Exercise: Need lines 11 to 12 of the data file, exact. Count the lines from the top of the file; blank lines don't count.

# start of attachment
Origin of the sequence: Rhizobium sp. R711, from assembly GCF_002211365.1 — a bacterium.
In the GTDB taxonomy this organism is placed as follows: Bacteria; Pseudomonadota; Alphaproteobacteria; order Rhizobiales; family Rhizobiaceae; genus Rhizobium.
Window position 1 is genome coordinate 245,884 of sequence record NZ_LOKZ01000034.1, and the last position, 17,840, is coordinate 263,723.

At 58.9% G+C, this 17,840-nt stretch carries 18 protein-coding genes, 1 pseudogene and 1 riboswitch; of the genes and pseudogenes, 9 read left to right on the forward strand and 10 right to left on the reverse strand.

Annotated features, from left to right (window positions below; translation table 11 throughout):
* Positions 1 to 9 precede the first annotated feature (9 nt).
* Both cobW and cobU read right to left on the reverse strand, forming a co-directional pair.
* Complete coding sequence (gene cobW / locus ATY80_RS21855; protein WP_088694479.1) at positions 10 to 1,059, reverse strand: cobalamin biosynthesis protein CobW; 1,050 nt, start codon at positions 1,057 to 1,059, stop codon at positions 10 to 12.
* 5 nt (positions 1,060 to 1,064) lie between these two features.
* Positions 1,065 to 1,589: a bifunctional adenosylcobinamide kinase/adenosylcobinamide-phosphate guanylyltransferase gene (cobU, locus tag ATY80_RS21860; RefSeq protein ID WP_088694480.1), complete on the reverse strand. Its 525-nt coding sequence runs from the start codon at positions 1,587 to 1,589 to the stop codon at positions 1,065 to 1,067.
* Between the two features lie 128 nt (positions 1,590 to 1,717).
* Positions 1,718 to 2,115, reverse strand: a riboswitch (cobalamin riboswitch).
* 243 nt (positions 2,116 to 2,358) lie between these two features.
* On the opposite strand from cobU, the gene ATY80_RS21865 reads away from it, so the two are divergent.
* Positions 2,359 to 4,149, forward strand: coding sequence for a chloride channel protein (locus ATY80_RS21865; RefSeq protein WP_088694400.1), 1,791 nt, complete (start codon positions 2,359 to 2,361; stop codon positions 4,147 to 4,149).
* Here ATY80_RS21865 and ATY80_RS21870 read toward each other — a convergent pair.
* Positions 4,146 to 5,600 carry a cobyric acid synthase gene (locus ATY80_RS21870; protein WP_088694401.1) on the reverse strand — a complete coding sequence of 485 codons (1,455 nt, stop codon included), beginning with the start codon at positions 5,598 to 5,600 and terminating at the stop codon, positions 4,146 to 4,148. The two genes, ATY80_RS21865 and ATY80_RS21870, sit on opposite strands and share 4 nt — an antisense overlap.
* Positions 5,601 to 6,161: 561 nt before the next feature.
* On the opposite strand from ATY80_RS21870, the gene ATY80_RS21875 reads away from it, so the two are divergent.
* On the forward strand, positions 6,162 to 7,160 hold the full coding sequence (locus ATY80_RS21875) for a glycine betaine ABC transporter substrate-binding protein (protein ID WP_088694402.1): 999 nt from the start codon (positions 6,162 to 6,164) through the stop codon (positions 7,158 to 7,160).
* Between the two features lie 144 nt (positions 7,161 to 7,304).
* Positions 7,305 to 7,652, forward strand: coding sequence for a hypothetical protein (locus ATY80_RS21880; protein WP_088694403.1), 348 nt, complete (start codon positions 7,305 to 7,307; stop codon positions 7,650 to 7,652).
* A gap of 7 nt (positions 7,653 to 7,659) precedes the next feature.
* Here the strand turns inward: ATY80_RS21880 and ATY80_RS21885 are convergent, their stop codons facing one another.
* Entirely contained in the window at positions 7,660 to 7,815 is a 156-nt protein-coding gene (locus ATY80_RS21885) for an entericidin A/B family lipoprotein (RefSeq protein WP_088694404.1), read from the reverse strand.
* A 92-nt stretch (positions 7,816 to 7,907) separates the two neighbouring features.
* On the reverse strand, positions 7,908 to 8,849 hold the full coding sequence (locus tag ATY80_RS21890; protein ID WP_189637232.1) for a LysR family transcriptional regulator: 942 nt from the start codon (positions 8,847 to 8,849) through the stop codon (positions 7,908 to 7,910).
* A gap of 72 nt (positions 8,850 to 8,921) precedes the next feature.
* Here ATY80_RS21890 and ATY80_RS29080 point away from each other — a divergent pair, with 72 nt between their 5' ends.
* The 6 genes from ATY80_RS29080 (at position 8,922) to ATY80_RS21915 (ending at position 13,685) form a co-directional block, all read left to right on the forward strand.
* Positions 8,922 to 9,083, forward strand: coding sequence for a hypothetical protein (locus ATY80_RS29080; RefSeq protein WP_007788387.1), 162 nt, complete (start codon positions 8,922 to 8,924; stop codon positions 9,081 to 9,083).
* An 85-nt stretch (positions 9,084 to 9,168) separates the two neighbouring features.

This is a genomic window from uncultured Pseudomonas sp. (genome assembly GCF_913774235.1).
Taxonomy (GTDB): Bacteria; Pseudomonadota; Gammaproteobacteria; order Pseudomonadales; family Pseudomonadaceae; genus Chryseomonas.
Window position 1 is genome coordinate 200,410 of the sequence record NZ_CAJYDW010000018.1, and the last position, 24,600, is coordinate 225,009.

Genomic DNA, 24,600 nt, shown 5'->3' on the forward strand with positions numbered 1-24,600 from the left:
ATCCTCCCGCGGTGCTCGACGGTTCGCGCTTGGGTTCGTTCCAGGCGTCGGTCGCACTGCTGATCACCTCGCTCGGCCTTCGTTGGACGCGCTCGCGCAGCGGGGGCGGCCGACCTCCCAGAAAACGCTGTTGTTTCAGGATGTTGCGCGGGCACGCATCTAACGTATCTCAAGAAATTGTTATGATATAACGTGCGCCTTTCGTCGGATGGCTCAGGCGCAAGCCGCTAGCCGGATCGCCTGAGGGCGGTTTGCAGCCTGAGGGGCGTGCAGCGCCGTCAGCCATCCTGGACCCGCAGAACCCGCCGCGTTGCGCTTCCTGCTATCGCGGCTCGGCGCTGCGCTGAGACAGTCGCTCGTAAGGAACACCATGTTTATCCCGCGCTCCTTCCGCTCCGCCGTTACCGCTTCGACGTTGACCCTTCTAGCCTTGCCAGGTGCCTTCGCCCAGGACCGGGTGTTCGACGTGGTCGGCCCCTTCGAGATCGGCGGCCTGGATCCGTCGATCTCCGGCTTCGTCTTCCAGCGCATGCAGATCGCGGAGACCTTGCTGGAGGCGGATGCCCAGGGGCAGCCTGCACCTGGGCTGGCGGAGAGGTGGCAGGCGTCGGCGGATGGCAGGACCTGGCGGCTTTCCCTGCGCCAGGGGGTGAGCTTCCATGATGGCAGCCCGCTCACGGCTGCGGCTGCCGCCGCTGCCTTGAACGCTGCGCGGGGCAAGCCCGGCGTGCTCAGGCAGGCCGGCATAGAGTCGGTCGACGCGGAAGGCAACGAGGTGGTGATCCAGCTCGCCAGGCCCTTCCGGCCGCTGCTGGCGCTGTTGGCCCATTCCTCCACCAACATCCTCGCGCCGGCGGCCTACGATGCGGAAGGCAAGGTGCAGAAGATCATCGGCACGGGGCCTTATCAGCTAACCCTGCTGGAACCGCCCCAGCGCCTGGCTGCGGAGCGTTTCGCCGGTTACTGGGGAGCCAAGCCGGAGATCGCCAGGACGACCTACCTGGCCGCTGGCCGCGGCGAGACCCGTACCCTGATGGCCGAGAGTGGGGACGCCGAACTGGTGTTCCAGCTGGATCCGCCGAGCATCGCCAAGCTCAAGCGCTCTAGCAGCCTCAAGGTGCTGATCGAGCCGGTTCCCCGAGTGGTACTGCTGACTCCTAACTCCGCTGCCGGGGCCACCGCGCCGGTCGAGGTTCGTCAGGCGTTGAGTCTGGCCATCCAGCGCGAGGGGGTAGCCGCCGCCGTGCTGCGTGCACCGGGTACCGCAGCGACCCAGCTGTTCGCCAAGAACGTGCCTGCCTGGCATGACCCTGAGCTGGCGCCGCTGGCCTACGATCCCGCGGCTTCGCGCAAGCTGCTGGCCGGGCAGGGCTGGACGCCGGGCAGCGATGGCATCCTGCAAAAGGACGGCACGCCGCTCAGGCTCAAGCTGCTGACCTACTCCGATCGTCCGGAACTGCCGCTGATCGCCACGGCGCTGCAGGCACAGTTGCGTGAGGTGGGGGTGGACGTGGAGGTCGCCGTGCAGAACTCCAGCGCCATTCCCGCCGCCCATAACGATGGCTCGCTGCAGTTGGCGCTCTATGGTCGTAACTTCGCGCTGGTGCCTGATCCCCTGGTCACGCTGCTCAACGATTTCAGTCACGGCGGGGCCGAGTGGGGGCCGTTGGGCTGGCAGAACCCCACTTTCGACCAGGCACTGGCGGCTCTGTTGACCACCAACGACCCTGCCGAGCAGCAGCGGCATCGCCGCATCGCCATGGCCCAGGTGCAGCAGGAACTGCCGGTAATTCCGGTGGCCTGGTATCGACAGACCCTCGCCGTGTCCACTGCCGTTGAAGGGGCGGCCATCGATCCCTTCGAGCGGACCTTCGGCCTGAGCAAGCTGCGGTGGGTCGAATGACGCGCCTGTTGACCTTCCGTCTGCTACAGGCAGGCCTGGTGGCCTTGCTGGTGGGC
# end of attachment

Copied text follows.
* Between the two features lie 128 nt (positions 1,590 to 1,717).
* Positions 1,718 to 2,115, reverse strand: a riboswitch (cobalamin riboswitch).